Synonym. Potassae Bitartras.

Prep. From argol, the deposit which occurs on the inside of wine-casks, by purification with charcoal and clay. It is called cream of tartar, from the purest crystals being skimmed off the saturated solution while evaporating.

Prop. & Comp. Cream of tartar occurs as a very fine, gritty, white powder: or in fragments of cakes crystallized on one surface; or in small oblique rhombic prisms; acid, slightly soluble in water; but insoluble in spirit. Composition (HO, KO, C8 H4 O10). Heated in a crucible, it evolves inflammable gas and the odour of burned sugar, and leaves a black residue (carbonate of potash and carbon), which effervesces with dilute hydrochloric acid, and forms a solution which, when filtered gives a yellow precipitate with bichloride of platinum, and when neutralised by ammonia is rendered slightly turbid by oxalic acid: 188 grains, heated to redness till gas ceases to be evolved, leave an alkaline residue, which requires for exact saturation 100 measures of the volumetric solution of oxalic acid, equivalent to 47 grains of potash.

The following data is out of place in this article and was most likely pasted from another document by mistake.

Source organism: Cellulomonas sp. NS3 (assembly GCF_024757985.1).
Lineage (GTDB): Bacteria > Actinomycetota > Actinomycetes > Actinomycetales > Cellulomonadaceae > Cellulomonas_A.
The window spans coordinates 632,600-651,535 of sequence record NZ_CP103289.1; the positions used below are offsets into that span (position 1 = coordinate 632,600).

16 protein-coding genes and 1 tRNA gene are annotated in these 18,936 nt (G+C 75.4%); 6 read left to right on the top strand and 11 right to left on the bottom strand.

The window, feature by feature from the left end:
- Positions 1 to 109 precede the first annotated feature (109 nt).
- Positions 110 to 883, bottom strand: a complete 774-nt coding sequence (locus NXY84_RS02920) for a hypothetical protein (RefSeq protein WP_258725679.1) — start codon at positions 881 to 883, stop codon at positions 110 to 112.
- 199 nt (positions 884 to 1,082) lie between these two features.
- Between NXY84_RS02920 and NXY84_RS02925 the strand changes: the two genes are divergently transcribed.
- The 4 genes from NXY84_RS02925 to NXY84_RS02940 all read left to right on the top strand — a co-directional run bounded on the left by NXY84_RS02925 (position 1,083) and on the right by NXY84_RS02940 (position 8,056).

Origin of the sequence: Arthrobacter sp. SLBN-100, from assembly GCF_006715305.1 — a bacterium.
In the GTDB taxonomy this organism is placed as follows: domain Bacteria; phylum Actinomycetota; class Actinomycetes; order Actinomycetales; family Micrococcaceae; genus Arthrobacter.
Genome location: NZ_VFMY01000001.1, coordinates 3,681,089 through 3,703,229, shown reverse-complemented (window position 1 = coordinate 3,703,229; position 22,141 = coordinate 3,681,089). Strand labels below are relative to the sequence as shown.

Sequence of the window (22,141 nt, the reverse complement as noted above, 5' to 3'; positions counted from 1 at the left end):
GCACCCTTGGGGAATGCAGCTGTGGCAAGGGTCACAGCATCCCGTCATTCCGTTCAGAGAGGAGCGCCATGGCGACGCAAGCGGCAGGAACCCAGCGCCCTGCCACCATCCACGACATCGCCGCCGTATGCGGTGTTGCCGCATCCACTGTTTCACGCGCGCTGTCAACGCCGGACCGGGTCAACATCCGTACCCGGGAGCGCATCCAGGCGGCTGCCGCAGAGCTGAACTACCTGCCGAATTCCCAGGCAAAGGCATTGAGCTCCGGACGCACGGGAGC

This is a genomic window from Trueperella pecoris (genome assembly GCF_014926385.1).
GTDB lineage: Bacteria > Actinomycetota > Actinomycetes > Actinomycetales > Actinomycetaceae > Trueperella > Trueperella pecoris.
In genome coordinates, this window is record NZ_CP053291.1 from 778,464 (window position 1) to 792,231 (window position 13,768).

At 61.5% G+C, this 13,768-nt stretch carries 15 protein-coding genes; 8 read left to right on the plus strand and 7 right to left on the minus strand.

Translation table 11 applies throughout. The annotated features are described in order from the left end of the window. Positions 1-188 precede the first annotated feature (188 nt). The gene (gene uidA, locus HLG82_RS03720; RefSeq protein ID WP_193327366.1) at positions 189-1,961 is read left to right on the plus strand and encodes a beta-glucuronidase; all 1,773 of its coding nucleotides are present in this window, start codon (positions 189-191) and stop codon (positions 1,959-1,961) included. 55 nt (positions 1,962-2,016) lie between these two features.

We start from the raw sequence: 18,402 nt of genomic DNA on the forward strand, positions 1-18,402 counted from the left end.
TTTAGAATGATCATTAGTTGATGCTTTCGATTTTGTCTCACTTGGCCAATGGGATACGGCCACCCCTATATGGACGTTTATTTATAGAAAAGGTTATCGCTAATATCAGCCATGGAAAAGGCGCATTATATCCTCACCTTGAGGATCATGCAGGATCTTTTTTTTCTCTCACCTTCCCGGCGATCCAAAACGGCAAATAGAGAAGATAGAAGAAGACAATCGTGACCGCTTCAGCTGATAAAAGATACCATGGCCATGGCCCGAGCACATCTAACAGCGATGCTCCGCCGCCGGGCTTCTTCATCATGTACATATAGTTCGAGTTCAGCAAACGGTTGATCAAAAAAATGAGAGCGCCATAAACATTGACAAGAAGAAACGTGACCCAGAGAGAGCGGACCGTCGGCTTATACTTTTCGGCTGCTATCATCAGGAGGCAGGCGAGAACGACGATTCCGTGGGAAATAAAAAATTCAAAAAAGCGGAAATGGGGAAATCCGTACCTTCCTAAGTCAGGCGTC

Off. Prep. Contained in Pulv. Jalapae Comp., and Confectio Sulphuris.

Therapeutics. In small doses, refrigerant and somewhat diuretic; in larger doses, a powerful hydragogue purgative, without producing much depression. Employed to form an acid drink in febrile and dropsical affections, and as a purgative in dropsies, depending upon renal or cardiac disease.

Dose. As a refrigerant or diuretic, 20 gr. to 60 gr.; and as a hydragogue purgative, 120 gr. to 300 gr.

Adulteration. Often contains a little tartrate of lime.